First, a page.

Late June marked the completion of my job search. My last day at the institution I was serving was June 20th, and as the date loomed, I was still awaiting the calls of a few prospects. I finally got that call on the afternoon of June 16th. Relief would not even begin to describe what I felt.
The past three years had marked my entrance into the field of Student Affairs and for the past three years, my goals had been pretty extrinsic. They were the “do what you gotta do” kind of goals: successfully complete M. Ed degree requirements, internships, and assistantships, attend national conferences and network, find your first full-time professional staff position within the field, do well in that role, build a network of support. At the end of my last job search I felt good about the work that I was doing. I felt like I’d succeeded in setting and achieving my goals. However, I found myself going back into the job market after a year of service at my previous institution due to personal circumstance.
As I re-routed my career path, the extrinsic goals continued: leverage networks, create application materials, research positions, apply, interview, wait, repeat. All of my energies were pushed outward as I communicated what my skills were and what my career trajectory had been. This process came to an end when I accepted my current position. It’s one that I felt was “right’ for me in that indescribable way when everything is aligned: your personality, skills, and passions, the mission of the organization, the culture of the department, and the timing. So, I packed up my bags and moved across the country for another time. I think somewhere along the way, during the 10 hour drive, I settled into a new perspective. In the upcoming years, I was going to focus on paying attention to my inner process and the intrinsic goals that I’d downplayed in my time of simply breaking into the field.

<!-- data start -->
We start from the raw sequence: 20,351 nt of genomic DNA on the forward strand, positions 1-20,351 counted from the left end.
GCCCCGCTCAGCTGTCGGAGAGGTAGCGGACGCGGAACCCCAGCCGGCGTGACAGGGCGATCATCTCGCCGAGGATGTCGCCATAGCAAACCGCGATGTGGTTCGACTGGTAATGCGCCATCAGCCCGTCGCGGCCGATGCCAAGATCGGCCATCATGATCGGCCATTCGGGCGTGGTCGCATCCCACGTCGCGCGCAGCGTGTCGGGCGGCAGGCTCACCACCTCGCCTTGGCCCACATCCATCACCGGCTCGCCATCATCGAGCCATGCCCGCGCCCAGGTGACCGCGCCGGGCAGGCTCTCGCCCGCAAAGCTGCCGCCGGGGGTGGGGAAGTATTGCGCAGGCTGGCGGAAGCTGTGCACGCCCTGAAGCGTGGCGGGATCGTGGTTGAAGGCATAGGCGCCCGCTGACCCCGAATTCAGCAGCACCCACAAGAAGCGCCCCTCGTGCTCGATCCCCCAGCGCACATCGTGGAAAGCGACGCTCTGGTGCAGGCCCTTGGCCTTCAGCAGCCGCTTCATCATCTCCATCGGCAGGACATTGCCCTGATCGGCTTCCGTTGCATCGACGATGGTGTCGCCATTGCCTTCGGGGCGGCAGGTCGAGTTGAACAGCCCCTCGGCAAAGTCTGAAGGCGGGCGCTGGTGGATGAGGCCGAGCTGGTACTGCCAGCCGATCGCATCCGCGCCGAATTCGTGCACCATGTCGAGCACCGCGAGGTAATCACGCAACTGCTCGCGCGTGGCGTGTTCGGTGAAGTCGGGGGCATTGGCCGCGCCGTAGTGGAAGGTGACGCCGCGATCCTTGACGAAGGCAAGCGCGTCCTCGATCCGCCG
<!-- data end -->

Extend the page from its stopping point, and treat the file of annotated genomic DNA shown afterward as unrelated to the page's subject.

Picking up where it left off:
However when I arrived, car still dusty from the hours on the road, people within my inner circle were asking me “So, what’s next?! PhD? Moving up in your career?”. I was absolutely baffled. Starting a new position is enough work to last for quite a bit of time! Yet, the barrage of questions from those in the field and outside of the field was, “What’s next?” I understand that, somewhat. It’s the way our field works (i.e. first, you’re an RA. You get your credentials. You’re an RD. After that, you just try to keep moving up and up).
It’s not that I don’t want to attain what many may call “higher roles” in the field. However, at the moment when people asked, I wanted to respond, “What’s next is to do well at my new job, learn stuff in a timely fashion, and try to find an apartment in the city of Chicago that’s not overwhelmingly pricey”. (I never said that though because it sounded a bit snarky).